We continue to find new reasons to love the Mojave National Preserve. It turns out that the Joshua tree forest of Cima Dome and Shadow Valley is the largest and densest population of Joshua trees in the world, even larger than in Joshua Tree National Park. From our campground it’s about 25 miles to the Teutonia Peak trail, right in the middle of the beautiful forest.
And we’re here at the perfect time to see the Joshua trees in bloom.
Suzanne marveling at the size.
We really enjoyed the 1.6 mile trail through the trees which then takes on a rather abrupt climb up to the peak.
Jim dwarfed by the rocks.
I don’t like to get quite that close to the edge.
Not being climbers, we couldn’t quite make it all the way to the highest point, but we were happy just exploring around the rocks and taking in the views.
Looking at the curvature of the land gives you a sense of massive Cima Dome, a gentle dome-shaped 75 square mile mass of once molten rock now covered with Joshua trees. It rises 150’ above the desert floor and has a diameter of over 10 miles. A geological rarity, the almost-perfect dome has been called the most symmetrical natural dome in the United States.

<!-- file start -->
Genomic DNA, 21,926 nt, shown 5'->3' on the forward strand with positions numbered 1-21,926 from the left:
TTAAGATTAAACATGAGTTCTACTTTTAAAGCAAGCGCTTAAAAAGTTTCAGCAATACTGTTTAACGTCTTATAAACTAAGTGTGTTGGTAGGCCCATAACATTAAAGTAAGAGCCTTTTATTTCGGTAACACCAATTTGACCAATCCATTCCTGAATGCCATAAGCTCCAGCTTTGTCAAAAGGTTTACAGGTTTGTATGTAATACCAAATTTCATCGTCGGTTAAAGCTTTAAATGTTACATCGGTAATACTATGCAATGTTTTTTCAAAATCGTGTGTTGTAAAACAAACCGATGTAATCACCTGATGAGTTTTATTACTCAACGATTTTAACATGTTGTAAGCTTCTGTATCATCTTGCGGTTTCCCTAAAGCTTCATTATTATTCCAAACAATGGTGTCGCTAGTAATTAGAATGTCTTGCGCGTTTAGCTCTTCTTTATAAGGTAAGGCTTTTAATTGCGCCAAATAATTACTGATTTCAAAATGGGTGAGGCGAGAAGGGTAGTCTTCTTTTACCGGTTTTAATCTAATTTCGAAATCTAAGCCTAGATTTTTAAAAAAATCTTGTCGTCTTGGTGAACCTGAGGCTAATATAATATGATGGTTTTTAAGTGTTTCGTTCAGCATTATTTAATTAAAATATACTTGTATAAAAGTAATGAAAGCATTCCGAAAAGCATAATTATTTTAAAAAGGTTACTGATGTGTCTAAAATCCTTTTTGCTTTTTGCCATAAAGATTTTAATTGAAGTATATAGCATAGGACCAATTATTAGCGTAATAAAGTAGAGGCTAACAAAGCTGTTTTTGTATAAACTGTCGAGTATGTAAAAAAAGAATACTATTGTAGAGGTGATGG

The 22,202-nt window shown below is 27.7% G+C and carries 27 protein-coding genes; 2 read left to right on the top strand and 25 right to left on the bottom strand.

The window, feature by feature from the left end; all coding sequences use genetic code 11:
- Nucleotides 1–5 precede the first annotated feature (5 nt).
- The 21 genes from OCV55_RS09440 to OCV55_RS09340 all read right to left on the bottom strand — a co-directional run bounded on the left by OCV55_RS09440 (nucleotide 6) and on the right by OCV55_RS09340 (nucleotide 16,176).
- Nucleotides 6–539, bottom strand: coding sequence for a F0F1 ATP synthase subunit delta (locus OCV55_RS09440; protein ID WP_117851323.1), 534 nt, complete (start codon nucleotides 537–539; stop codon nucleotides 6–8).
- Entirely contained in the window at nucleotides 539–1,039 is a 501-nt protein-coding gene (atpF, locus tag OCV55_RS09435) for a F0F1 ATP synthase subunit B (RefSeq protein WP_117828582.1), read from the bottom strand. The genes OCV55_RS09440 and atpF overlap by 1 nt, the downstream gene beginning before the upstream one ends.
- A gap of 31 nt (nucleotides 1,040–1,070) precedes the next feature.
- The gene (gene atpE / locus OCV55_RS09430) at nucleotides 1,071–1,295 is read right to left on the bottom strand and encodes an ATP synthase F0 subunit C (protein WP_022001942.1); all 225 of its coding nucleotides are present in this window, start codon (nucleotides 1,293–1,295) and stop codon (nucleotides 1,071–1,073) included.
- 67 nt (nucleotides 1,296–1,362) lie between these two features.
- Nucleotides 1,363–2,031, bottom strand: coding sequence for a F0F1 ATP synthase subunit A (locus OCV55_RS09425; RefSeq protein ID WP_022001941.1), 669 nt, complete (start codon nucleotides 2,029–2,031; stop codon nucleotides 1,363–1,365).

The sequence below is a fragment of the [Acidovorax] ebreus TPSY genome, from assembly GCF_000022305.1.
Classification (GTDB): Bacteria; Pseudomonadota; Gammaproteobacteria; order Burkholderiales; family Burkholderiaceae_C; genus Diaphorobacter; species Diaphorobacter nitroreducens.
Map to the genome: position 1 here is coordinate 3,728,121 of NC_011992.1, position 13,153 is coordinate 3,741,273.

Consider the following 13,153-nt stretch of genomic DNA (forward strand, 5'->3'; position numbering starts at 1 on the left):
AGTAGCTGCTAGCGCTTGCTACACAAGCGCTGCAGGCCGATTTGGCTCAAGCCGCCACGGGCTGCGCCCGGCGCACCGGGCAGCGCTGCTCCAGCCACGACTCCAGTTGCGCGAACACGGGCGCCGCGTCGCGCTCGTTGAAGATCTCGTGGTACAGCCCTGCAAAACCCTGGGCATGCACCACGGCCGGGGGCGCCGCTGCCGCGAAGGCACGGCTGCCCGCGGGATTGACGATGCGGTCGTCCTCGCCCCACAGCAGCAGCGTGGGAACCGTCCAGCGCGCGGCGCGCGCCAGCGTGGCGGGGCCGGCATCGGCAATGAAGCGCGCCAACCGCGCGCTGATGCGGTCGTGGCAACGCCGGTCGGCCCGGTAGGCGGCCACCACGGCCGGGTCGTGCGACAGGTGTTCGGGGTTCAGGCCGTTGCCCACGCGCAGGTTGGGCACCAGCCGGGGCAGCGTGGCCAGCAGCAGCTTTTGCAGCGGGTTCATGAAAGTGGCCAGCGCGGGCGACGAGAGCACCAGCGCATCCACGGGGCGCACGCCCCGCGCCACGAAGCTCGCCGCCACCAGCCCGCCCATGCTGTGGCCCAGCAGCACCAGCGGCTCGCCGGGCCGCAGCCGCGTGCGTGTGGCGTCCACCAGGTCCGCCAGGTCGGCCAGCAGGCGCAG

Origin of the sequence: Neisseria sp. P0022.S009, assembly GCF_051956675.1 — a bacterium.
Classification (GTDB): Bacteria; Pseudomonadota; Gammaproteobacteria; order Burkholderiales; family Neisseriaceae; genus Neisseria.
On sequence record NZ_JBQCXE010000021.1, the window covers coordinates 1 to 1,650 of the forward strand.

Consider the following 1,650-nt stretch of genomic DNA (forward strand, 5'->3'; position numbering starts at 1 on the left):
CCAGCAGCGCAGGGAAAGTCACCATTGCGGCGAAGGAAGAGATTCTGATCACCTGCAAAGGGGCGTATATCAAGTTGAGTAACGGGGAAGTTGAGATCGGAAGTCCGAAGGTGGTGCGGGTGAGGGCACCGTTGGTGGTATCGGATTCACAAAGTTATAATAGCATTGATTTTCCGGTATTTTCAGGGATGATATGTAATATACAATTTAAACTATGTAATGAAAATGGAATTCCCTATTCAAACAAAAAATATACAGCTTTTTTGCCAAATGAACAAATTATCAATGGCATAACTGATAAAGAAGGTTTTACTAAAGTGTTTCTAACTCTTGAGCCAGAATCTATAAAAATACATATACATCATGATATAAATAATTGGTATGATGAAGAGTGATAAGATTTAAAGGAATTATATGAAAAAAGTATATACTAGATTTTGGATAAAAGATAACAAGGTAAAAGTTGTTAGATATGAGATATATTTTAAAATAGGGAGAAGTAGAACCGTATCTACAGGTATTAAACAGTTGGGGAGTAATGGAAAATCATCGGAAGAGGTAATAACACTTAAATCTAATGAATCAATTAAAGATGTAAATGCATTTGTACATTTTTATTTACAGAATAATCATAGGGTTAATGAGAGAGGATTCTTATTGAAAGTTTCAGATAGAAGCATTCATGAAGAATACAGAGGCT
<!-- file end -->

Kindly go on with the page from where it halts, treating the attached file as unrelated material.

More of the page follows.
So subtle, at first we weren’t sure we were looking in the right place.
We found the rocks to be much more fascinating.
It was another great day in the Mojave National Preserve. This is one of those places I almost hate to share because so few people come here, which adds to its appeal. Joshua Tree National Park averages around 2 million visitors a year, whereas only a half million people come to Mojave. Last night, the Friday before Easter, the three closest campsites to ours were vacant. Unbelievable!